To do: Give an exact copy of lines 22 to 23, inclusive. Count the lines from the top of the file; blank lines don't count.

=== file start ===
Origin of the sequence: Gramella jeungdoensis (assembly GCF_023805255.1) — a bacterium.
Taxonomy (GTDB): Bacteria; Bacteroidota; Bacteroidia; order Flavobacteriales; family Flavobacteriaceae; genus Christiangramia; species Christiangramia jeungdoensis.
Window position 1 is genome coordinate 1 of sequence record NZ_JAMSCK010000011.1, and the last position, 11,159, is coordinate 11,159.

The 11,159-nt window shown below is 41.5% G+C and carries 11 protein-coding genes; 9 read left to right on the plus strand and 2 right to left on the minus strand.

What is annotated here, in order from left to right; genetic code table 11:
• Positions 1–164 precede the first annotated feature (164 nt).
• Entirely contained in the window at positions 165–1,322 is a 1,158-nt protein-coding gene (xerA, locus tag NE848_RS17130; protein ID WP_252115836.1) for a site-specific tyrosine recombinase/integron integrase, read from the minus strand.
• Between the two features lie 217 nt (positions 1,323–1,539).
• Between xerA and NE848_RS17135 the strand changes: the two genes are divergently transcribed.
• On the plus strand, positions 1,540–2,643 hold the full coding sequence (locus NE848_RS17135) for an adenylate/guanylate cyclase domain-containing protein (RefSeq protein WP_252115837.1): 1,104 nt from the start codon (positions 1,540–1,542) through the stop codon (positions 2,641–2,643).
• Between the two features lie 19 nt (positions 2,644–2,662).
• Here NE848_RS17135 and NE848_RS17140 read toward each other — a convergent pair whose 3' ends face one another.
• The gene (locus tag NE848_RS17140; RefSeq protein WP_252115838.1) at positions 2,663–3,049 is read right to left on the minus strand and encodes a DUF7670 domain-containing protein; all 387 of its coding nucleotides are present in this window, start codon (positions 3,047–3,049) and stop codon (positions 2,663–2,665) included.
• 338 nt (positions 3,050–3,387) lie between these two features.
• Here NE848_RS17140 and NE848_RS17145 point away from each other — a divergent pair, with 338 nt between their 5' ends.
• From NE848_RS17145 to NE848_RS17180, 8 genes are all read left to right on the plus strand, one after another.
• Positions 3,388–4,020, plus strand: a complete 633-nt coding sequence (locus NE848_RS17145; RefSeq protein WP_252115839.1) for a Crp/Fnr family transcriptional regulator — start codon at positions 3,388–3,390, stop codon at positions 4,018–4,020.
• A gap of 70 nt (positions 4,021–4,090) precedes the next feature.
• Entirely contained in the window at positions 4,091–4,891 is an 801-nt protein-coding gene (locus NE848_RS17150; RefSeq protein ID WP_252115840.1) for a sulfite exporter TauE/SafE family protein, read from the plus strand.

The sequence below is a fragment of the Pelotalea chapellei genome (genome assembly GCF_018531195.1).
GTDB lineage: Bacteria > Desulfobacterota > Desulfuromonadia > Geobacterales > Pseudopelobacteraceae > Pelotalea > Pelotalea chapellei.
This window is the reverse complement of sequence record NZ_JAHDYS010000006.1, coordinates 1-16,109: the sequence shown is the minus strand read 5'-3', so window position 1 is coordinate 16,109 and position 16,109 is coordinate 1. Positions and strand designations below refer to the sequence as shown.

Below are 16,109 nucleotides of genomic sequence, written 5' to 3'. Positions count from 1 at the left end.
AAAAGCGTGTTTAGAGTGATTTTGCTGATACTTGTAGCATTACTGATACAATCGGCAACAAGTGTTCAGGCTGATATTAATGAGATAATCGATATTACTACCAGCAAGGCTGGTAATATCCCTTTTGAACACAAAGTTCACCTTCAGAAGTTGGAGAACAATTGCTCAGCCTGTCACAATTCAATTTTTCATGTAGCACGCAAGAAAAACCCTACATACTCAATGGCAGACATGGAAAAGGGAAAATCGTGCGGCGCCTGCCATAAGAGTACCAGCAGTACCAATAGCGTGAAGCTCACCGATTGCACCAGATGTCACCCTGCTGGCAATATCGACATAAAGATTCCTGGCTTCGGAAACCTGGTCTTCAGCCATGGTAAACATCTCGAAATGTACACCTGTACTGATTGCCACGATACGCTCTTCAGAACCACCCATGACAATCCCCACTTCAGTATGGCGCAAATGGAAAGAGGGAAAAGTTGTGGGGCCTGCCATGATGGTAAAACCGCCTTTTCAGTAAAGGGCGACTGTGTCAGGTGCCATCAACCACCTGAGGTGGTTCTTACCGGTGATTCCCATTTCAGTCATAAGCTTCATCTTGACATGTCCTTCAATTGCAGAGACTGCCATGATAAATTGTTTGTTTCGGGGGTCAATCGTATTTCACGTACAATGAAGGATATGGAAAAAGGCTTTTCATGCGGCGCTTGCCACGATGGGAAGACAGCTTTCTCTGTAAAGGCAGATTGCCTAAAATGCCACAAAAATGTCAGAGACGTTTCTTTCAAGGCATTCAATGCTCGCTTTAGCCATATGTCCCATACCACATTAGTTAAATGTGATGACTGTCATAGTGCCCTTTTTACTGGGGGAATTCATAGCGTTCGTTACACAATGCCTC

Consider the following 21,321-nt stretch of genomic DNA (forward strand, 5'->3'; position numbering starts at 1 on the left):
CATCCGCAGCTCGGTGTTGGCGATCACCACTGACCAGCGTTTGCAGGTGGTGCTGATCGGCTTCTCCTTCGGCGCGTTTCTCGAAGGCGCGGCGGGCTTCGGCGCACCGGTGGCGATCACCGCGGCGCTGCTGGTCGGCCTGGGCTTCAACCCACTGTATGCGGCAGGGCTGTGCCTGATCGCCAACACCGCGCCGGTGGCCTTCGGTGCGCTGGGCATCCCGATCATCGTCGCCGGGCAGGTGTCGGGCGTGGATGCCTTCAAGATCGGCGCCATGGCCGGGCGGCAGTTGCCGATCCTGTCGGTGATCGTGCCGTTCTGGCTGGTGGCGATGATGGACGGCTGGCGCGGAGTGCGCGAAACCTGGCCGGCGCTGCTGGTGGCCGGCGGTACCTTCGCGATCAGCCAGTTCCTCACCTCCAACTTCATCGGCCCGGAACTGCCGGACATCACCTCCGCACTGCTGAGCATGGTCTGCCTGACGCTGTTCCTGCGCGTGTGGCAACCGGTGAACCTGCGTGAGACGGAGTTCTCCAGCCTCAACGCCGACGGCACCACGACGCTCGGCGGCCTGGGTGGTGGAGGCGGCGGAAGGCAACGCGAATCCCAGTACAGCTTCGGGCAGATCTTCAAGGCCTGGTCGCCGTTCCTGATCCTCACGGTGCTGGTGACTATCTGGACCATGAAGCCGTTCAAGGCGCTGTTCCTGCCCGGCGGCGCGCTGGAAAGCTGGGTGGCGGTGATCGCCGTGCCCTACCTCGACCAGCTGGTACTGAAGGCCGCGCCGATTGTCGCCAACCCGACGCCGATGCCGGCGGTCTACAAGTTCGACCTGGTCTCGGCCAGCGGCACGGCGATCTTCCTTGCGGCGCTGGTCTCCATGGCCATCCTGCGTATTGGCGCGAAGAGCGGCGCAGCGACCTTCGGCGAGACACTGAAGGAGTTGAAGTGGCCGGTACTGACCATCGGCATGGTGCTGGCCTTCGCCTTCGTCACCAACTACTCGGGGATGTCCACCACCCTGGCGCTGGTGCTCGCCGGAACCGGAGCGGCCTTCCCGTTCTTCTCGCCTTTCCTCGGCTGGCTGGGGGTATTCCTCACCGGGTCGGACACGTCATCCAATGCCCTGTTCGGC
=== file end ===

This window is the reverse complement of sequence record NZ_JAHDYS010000006.1, coordinates 1-16,109: the sequence shown is the minus strand read 5'-3', so window position 1 is coordinate 16,109 and position 16,109 is coordinate 1. Positions and strand designations below refer to the sequence as shown.

Below are 16,109 nucleotides of genomic sequence, written 5' to 3'. Positions count from 1 at the left end.